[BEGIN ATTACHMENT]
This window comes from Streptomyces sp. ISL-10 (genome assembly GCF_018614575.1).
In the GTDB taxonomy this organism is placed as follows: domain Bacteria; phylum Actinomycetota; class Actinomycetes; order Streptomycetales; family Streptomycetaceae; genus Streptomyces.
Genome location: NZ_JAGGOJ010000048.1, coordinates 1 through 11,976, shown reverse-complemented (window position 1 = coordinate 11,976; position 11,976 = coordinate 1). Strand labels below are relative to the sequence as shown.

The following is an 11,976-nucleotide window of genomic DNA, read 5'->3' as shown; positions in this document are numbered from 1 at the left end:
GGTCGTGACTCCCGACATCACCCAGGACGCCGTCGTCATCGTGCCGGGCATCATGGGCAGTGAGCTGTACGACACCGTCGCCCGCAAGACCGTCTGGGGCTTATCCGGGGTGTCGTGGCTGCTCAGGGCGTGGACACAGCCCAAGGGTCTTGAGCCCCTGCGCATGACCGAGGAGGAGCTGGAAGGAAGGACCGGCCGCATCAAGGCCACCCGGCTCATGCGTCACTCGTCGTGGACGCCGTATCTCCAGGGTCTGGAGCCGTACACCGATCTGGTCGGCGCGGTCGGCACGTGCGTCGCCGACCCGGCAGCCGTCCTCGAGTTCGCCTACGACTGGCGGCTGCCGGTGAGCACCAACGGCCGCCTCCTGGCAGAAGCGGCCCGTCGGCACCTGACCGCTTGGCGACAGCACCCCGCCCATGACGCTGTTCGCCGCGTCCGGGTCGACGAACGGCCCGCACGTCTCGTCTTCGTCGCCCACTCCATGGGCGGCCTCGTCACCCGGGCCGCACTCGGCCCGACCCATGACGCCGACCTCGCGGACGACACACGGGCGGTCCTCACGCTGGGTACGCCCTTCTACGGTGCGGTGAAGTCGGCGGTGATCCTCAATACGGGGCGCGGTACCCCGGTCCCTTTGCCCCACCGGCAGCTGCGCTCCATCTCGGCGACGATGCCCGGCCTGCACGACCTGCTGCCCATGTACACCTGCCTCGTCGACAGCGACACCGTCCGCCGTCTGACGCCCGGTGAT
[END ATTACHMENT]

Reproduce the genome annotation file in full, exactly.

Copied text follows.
This window comes from Streptomyces sp. ISL-10 (genome assembly GCF_018614575.1).
In the GTDB taxonomy this organism is placed as follows: domain Bacteria; phylum Actinomycetota; class Actinomycetes; order Streptomycetales; family Streptomycetaceae; genus Streptomyces.
Genome location: NZ_JAGGOJ010000048.1, coordinates 1 through 11,976, shown reverse-complemented (window position 1 = coordinate 11,976; position 11,976 = coordinate 1). Strand labels below are relative to the sequence as shown.

The following is an 11,976-nucleotide window of genomic DNA, read 5'->3' as shown; positions in this document are numbered from 1 at the left end:
GGTCGTGACTCCCGACATCACCCAGGACGCCGTCGTCATCGTGCCGGGCATCATGGGCAGTGAGCTGTACGACACCGTCGCCCGCAAGACCGTCTGGGGCTTATCCGGGGTGTCGTGGCTGCTCAGGGCGTGGACACAGCCCAAGGGTCTTGAGCCCCTGCGCATGACCGAGGAGGAGCTGGAAGGAAGGACCGGCCGCATCAAGGCCACCCGGCTCATGCGTCACTCGTCGTGGACGCCGTATCTCCAGGGTCTGGAGCCGTACACCGATCTGGTCGGCGCGGTCGGCACGTGCGTCGCCGACCCGGCAGCCGTCCTCGAGTTCGCCTACGACTGGCGGCTGCCGGTGAGCACCAACGGCCGCCTCCTGGCAGAAGCGGCCCGTCGGCACCTGACCGCTTGGCGACAGCACCCCGCCCATGACGCTGTTCGCCGCGTCCGGGTCGACGAACGGCCCGCACGTCTCGTCTTCGTCGCCCACTCCATGGGCGGCCTCGTCACCCGGGCCGCACTCGGCCCGACCCATGACGCCGACCTCGCGGACGACACACGGGCGGTCCTCACGCTGGGTACGCCCTTCTACGGTGCGGTGAAGTCGGCGGTGATCCTCAATACGGGGCGCGGTACCCCGGTCCCTTTGCCCCACCGGCAGCTGCGCTCCATCTCGGCGACGATGCCCGGCCTGCACGACCTGCTGCCCATGTACACCTGCCTCGTCGACAGCGACACCGTCCGCCGTCTGACGCCCGGTGAT